US 3024621 A
Description (OCR text may contain errors)
March 13, 1962 P. B. PARKER WATER COOLING KIT FOR REFRIGERATORS 2 Sheets-Sheet 1 Filed Aug. 18, 1960 R. m m m 0 A H V 9 6 0 4 8 W d 2 w W A A f 8 MW in I C m @w n March 13, 1962 P. B. PARKER WATER COOLING KIT FOR REFRIGERATORS 2 Sheets-Sheet 2 Filed Aug. 18, 1960 n a a. w M Z P w United States Patent 3,024,621 WATER CGGLING KIT FOR REFRIGERATORS Paul B. Parker, Rte. 1, Box 233, Bossier City, La. Filed Aug. 18, 1960, Ser. No. 50,518 '7 Claims. (Cl. 62339) This invention relates to a water cooling apparatus kit which may be applied or installed within the conventional refrigerator in common use today without any modification of the refrigerator construction.
It is therefore a primary object of this invention to provide apparatus for cooling drinking water by means of a household refrigerator which apparatus may be simply installed in the refrigerator and connected to a supply of water external to the refrigerator in any simple and suitable manner without even the slightest physical modification of the refrigerator construction.
Another object of this invention is to provide water cooling apparatus which will provide a steady and constant source of chilled water in the refrigerator which may be dispensed therefrom in a convenient manner and which occupies very little space in the refrigerator.
An additional object of this invention is to provide water cooling apparatus installed in a household refrigerator and connected to a water supply which apparatus includes a flat flexible conduit connecting portion between an external water supply and a water container mounted within the refrigerator, the connecting portion extending out of the refrigerator past the sealing strip on the refrigerator door without any significant disruption of the tight seal between the refrigerator door and the refrigerator chest.
A still further object of this invention is to provide a constant and steady source of chilled water mounted within a refrigerator eliminating thereby use of the water containers commonly used today which require refilling and involve loss of time, loss of space within the refrigerator and also absorption of refrigerator odors.
Another object of this invention is to provide apparatus in kit form made up of materials which are both cheap and readily accessible on the open market to provide a means for supplying chilled water with a minimum of effort and expense.
These together with other objects and advantages which will become subsequently apparent reside in the details of construction and operation as more fully hereinafter described and claimed, reference being had to the accompanying drawings forming a part hereof, wherein like numerals refer to like parts throughout, and in which:
FIGURE 1 is a perspective view of an open refrigerator showing the water cooling apparatus of this invention installed therein.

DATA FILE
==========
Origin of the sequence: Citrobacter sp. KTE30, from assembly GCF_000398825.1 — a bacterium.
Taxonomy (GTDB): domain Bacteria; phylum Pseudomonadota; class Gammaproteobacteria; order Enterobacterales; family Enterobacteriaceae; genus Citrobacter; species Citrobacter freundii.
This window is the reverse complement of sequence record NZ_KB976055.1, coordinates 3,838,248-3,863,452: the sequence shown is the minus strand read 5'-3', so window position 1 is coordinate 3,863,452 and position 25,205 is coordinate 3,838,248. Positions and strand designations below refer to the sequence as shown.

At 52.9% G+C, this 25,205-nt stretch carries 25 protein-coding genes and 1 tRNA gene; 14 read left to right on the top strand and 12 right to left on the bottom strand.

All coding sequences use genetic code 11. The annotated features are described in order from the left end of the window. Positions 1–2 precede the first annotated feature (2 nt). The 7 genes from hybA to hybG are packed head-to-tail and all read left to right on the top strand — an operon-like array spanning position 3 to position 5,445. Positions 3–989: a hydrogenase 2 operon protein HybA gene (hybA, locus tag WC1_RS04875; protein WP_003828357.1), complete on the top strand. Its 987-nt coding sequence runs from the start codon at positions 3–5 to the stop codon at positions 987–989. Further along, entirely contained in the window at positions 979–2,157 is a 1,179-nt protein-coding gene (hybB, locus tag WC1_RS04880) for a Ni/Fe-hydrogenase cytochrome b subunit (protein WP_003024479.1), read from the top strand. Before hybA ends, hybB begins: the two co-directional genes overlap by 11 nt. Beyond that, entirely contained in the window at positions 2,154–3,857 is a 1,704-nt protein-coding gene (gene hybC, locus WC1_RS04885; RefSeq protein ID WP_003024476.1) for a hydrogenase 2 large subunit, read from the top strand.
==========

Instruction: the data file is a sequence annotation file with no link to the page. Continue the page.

FIGURE 2 is a perspective view of the water cooling container.
FIGURE 3 is a longitudinal sectional view through the water cooler container of FIGURE 2.
FIGURE 4 is a transverse sectional view through the water cooling container of FIGURE 2.
FIGURE 5 is a perspective view of the flexible fiat ribbon-like plastic conduit connector.
FIGURE 6 is a sectional view taken through a plane indicated by section line 66 in FIGURE 5 illustrating the connector in expanded condition.
FIGURE 7 is a sectional view similar to that of FIG- URE 6 but showing the connector in a collapsed condition.
Referring now to the drawings in detail it will be observed that the water cooling apparatus of this invention is to be installed in a conventional type of household refrigerator generally designated by reference numeral 10. In the example shown in FIGURE 1, the refrigerator 10 is mounted on a floor 12 below which a water supply pipe 14 is disposed. The refrigeraton also includes the usual refrigerator chest area 16 and an insulated door 18 having a sealing strip 20 of flexible material bonded to the inner rim of the door 18 for sealing contact with the beveled surface 22 framing the refrigerator chest 16.
It will therefore be observed that the water cooling and storing container generally indicated by the reference numeral 24 is suspended below and carried on a refrigerator tray 26 of conventional construction. A flexible conduit 22; is therefore connected to the inlet fitting 3%? of the water container 24, the flexible inlet conduit 28 being connected to a water supply conduit 32 by means of the plastic ribbon connector 34 which lies flat against the beveled surface 22 so that the door when closed engages the ribbon connector 34 by means of the sealing strip 20 thereon. The ribbon connector 34 being of a very flat configuration will therefore not disturb the tight seal between the door sealing strip 20 and the surface 22 of the refrigerator chamber. The water supply conduit 32 may accordingly also be of a flexible material, like conduit 28 and may be connected to the water pipe 14 by a conventional type of saddle valve connector 36. In connection with the foregoing description of the installation of the water cooling apparatus, it should be appreciated that the water source 14 may be located elsewhere with respect to the refrigerator in which case longer flexible supply conduit 32. may be supplied with the kit from which the water cooling installation is made. It will also be appreciated that in connection with a differ- 'ent disposition of the water supply source, such as one in which the water pipe is located above the refrigerator, the ribbon connector 34 may extend out of the refrigerator from a side or top portion thereof rather than the bottom portion as illustrated in FIGURE 1. Also, the water container 24 may be mounted within the refrigerator in any convenient manner either being suspended from below the shelf as illustrated in FIGURE 1 or placed merely on top of the shelf. It will also be observed that a water dispensing spigot 38 is provided on the front side of the water container 24 opposite the inlet fitting 30 for convenient dispensing of the chilled water from the container.